Commanding the flat plateau was an army, weapons and armour glinting in the morning light. Heavy infantry. Dark banners rose amidst large tents behind two front-line legions of Tithansi archers. The archers had begun moving down the slope.

To the east the feints and probes between the Weasel Clan's horsewarriors and their Tithansi and Hissari counterparts continued, while the Sialk and Hissar infantry steadily closed the distance to the Wickan defences. Behind those legions, the peasant army swirled in restless motion.

DG, UK mmpb, p.405-6

 

To the east the Sialk and Hissar infantry had made contact with the outer defences. Arrows swarmed the air. Weasal Clan horsewarriors battled on two side - against Tithansi lancers at the front, and pike-wielding infantry on their right flank. They were struggling to withdraw. Holding the earthen defences were Captain Lull's marines, Wickan archers and a scattering of auxiliary units. The horde had begun to boil on the slopes beyond.

To the north the two legions of Tithansi archers were rushing forward for the cover of the leadwoods. From there they would start killing cattle. There was no-one to challenge them.

Faint shrieks drifted across the leadwoods...The Tithansi archers were screaming, thrashing about, vanishing from sight in the high marsh grasses beneath the skeletal trees....'An old thirsty spirit, sir. Sormo promised it a day of warm blood. One last day. Before it dies or ceases or whatever it is that spirits do when they go.'

The archers had routed, their panicked flight taking them back to the slope beneath the tel.

...

To where the Weasel Clan now covered the marines and other footmen as they relinquished one earthen rampart after another, the soldiers falling back so quickly that they would be at the slatted bridge in minutes.

...

Shapes were clambering from the broken earth, skeletal beneath arcane, pitted and encrusted bronze armour, battered helms with antlers on their heads and long red-stained hair hanging in matted tufts down past their shoulders....'Sormo said that this place has seen battle before - said this oxbow island wasn't natural...'

...

The Weasel Clan and the footmen had contracted to a solid line this side of the bridge and channel. That line twitched and shuffled as the raised warriors pushed through their ranks, single-edged swords rising - the weapons almost shapeless beneath mineral accretions - as they marched into the milling mass of Hissari and Sialk infantry.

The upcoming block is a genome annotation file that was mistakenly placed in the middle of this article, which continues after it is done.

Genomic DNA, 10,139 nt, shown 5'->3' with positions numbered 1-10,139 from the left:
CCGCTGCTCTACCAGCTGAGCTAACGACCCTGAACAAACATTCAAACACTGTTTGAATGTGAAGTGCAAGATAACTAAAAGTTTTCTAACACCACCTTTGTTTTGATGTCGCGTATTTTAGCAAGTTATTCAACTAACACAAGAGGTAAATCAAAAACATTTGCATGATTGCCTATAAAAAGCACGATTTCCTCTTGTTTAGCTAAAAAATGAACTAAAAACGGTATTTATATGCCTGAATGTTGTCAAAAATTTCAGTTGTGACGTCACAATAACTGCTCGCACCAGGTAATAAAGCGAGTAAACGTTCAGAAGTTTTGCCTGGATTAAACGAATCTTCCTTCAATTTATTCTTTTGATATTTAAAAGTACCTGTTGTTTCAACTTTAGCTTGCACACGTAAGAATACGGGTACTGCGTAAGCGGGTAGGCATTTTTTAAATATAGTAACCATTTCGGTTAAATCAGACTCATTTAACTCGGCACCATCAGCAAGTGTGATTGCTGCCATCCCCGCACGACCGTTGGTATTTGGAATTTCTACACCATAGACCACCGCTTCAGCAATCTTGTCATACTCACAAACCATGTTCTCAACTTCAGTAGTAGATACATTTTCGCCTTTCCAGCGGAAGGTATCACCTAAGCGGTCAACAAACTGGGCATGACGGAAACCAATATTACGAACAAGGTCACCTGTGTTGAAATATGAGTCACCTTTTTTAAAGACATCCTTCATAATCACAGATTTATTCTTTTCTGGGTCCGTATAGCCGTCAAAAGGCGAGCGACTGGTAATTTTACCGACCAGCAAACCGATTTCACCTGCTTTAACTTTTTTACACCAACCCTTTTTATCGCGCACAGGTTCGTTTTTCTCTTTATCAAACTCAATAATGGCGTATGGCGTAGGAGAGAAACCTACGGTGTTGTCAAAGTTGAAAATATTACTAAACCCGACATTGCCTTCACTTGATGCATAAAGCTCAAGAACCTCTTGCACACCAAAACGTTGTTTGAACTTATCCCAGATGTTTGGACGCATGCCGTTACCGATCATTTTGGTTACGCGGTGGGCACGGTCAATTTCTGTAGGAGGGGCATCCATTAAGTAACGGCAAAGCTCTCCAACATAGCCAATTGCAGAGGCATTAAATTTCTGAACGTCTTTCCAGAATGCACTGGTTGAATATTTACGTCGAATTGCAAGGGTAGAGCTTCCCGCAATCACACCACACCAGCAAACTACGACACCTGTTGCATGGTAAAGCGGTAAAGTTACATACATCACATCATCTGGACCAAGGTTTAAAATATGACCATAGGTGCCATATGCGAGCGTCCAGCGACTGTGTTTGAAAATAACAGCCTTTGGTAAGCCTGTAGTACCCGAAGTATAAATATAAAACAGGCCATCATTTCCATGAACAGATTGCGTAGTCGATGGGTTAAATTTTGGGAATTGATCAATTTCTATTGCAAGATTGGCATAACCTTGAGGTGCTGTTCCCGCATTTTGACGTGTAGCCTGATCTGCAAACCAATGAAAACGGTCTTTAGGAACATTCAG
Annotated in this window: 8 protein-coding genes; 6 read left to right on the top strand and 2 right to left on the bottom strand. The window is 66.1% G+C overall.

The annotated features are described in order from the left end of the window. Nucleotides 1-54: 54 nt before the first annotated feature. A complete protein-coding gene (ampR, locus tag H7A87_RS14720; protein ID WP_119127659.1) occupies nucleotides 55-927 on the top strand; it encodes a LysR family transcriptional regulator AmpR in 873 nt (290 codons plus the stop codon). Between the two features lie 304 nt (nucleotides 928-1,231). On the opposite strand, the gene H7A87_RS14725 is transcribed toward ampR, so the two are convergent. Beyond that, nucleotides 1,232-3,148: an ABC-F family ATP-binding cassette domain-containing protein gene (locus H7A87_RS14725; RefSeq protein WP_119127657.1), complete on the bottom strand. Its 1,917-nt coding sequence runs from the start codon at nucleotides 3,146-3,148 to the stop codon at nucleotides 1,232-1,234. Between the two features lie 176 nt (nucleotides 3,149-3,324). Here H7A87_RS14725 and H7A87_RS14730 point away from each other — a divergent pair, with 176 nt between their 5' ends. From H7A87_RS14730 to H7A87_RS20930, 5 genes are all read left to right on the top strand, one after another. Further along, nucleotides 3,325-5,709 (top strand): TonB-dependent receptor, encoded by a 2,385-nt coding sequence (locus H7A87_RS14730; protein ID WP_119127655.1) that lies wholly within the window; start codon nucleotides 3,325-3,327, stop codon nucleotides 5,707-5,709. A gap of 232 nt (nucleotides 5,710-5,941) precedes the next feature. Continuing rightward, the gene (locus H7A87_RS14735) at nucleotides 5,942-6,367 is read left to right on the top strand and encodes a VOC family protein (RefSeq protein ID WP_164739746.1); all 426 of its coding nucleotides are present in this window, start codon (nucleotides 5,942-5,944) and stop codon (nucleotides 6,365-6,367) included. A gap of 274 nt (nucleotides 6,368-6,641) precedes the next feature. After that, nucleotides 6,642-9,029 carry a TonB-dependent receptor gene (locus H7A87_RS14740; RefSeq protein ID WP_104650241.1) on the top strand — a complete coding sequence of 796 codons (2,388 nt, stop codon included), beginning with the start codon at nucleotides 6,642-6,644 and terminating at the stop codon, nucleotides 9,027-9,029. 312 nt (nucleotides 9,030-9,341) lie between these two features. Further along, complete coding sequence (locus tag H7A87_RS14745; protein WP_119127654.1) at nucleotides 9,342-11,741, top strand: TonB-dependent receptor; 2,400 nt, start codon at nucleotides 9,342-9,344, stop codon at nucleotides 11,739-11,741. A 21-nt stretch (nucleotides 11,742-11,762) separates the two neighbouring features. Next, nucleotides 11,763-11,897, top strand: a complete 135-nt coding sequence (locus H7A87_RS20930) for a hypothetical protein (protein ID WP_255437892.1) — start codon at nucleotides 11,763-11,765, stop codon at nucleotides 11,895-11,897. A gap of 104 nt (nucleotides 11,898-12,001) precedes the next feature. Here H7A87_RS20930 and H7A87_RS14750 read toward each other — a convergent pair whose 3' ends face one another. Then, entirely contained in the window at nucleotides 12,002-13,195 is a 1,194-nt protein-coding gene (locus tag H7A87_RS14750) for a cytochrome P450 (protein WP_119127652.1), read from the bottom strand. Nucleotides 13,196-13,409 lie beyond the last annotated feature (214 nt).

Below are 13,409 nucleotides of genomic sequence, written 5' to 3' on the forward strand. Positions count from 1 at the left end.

...

Reloe's veteran infantry broke before the onslaught and fell back to collide with the horde that had now checked its own advance.

DG, UK mmpb, p.407-8-9

 

The enemy resolve stiffened as the corroded weapons of the ancient warriors shattered and snapped against modern iron. Skeletal, dessicated bodies proved as unequal to the task. Pieces flew, figures stumbled, and then fell, too broken to rise again.

...

The defensive line along the old channel writhed like a serpent. The enemy's regular infantry, having destroyed the last of the skeletal warriors, now pushed hard. Boistered by the steady nerves and efficient brutality of the marines among them, the auxiliaries continued to drive the regulars back. The Weasel Clan horsewarriors had split into smaller troops, mixed bowmen and lancers. Wherever the line seemed about to buckle, they rode to support.

The warlock Nil commanded them, his shouted orders piercing through the clash and roar of battle. He seemed able to sense weakening elements before such faltering was physically reflected. His magically enhanced sense of timing was all that kept the line from collapsing.

To the north Kamist Reloe had finally begun moving with his elite force. Archers to the fore, the heavy infantry marched in ranks behind the Tithansi screen. They would not challenge the leadwoods and marsh, however, slowly wheeling eastward to skirt its deadly edge.

The peasant army now pushed behind the Sialk and Hissar infantry, the weight of tens of thousands building to an unstoppable tide.

...

The village of L'enbaral was burning, and the battle still raged...

...

The rearguard began yielding ground once again, relinquishing the old channel as the enemy pushed relentlessly. Kamist Reloe's heavy infantry was perhaps five minutes away.

...

Weasel Clan riders were streaming from the line now, burdened with wounded soldiers...blood- and dust-streaked wraiths, their tattooed faces and bodies making them look demonic.

...

The rearguard was crumbling, the stream of wounded growing, the horses thundering past were each carrying two, sometimes three fighters. The line contracted, the flanking edges drawing in towards the centre. In minutes it would be encircled...He saw Captain Lull bellowing commands to form a square. Soldiers still on their feet were pitifully few.